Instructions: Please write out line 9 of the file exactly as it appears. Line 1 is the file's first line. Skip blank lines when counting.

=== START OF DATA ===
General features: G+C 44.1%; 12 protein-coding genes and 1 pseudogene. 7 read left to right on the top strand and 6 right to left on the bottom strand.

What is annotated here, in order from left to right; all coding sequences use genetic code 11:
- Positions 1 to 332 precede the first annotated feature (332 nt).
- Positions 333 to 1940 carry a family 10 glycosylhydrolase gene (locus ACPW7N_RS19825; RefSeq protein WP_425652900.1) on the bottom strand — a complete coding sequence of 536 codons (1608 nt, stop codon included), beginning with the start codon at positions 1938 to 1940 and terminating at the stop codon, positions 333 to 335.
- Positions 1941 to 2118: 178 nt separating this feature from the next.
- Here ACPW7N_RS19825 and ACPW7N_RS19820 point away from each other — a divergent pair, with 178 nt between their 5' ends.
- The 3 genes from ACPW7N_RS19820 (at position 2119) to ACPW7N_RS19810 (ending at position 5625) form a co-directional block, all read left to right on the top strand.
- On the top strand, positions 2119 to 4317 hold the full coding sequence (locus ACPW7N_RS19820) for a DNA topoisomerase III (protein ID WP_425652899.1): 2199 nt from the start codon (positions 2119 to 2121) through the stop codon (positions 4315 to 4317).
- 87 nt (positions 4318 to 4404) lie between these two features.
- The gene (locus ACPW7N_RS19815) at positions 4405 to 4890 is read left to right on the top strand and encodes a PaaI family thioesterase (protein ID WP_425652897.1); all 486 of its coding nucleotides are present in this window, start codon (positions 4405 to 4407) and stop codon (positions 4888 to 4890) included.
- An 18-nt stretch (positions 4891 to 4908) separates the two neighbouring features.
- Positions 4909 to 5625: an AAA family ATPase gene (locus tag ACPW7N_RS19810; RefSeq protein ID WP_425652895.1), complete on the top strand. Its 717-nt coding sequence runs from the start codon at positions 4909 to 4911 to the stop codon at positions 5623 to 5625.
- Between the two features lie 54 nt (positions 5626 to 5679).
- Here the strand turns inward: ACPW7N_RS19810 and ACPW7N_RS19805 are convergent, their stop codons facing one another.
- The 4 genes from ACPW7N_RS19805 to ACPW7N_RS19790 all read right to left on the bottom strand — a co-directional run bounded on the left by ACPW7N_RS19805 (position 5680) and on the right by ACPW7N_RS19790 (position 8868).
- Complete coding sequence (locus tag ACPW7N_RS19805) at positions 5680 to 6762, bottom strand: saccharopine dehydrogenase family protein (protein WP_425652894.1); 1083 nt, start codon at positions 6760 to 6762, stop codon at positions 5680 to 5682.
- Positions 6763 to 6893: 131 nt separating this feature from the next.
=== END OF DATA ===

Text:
- 87 nt (positions 4318 to 4404) lie between these two features.